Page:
Be very wary of people who make ‘the hair stand up on the back of your neck’, such as when you are in the presence of a mad dog or a predator. Avoid them if possible. Psychopathy is considered “the most important forensic concept of the early 21st century.” (John Monahan, comments on cover jacket of Handbook of Psychopathy, ed. Christopher J. Patrick (New York, NY: Guilford Press, 2006))
A clinical assessment of psychopathy is based on the person having the full cluster of psychopathic traits – as described in the table below at least to some degree – based on a pattern of lifetime behaviors. There are two clusters of factors within the overall traits. Factor 1 has been correlated with narcissistic personality disorder, low anxiety, low empathy, low stress reaction, and low suicide risk but high scores on scales of achievement and social potency. They may or may not be violent, but they are dangerous. In practice, mental health professionals rarely treat psychopathic personality disorders as they are considered un-treatable and no interventions have proved to be effective.
|Factor 1||Factor 2||Other items|
Facet 1: Interpersonal
Facet 2: Affective
Facet 3: Lifestyle
Facet 4: Antisocial
The manipulative skills of some psychopaths are valued for providing audacious leadership. It is argued psychopathy is adaptive in a highly competitive environment, because it gets results for both the individual and the corporations or, often small political sects they represent. However, these individuals will often cause long-term harm, both to their co-workers and the organization as a whole, due to their manipulative, deceitful, abusive, and fraudulent behaviour.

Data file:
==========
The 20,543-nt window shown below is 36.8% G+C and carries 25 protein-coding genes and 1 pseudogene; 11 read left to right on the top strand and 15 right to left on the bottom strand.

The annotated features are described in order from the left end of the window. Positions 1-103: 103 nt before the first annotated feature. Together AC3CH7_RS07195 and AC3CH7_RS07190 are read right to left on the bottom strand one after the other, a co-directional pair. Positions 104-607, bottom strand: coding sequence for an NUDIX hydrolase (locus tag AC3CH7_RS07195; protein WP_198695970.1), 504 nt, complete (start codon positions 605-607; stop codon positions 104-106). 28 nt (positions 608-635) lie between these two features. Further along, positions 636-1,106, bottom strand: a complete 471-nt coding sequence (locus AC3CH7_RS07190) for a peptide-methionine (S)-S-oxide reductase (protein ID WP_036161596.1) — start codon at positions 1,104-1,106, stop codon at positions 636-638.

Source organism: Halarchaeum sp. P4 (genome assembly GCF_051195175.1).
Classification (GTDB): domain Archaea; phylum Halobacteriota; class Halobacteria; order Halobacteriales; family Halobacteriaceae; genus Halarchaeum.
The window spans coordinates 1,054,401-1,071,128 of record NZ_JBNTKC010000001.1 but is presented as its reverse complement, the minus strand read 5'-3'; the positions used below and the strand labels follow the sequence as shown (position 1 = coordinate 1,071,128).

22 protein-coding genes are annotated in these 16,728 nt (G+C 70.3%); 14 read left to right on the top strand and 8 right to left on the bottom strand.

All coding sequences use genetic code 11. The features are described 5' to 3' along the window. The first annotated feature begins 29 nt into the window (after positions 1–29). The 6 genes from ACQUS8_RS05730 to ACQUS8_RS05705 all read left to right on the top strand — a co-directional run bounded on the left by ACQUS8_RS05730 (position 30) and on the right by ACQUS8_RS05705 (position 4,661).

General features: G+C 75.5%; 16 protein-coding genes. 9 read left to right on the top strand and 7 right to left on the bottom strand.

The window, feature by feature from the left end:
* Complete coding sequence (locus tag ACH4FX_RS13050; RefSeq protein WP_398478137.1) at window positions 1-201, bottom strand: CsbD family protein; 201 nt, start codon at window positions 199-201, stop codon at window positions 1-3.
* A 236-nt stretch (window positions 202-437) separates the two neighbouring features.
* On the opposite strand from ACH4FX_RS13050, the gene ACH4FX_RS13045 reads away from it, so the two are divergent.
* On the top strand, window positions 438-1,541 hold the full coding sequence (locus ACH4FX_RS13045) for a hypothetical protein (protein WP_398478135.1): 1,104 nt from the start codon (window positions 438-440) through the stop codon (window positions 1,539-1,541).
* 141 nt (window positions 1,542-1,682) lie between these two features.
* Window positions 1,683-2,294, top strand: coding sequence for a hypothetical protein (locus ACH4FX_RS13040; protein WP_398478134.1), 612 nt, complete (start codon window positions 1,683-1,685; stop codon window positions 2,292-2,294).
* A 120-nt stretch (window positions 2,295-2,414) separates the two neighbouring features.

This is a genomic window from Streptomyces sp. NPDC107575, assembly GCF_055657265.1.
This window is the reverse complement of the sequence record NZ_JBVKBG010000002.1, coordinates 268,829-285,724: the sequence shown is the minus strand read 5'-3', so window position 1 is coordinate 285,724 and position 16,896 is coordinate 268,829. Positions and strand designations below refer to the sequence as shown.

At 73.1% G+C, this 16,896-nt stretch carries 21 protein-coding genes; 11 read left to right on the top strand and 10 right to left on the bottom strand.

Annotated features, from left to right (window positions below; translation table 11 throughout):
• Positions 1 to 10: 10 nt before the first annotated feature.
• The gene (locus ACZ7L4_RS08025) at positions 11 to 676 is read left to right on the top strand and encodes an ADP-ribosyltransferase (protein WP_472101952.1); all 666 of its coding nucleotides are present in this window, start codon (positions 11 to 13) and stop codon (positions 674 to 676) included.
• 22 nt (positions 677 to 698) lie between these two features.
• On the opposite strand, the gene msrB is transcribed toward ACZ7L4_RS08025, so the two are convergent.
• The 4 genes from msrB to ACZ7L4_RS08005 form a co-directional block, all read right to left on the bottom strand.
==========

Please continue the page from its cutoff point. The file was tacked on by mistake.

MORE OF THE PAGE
Many psychopaths exhibit a profound lack of remorse for their aggressive actions, both violent and nonviolent, along with a corresponding lack of empathy for their victims. This central psychopathic concept enables them to act in a cold-blooded manner, using those around them as pawns to achieve goals and satisfy needs and desires, whether sexual, financial, physical, or emotional. Most psychopaths are grandiose, selfish sensation seekers who lack a moral compass – a conscience – and go through life taking what they want. They do not accept responsibility for their actions and find a way to shift the blame to someone or something else.
Psychopaths can be adept at imitating emotions that they believe will mitigate their punishment. In general, psychopaths are glib and charming, and they use these attributes to manipulate others into trusting and believing in them. This may lead to people giving them money, voting them into office, or, possibly, being murdered by them.
The reactions of psychopaths to the damage they inflict most likely will be cool indifference and a sense of power, pleasure, or smug satisfaction, rather than regret or concern. Most people closely associated with a psychopath may know something is wrong with that person, but have no idea as to the depth of the pathology. Victims frequently will blame themselves for all of the problems they have had with a psychopath, whether at work, in a relationship, or within a family. After interacting with psychopaths, most people are stunned by these individuals’ ruthlessness, callousness, and denial or minimization of the damage they have caused.
Hare has described psychopaths as ‘social predators’, ‘remorseless predators’, or in some cases ‘lethal predators’, and has stated that ‘Psychopathic depredations affect people in all races, cultures, and ethnic groups, and at all levels of income and social status’. http://en.wikipedia.org/wiki/Hare_Psychopathy_Checklist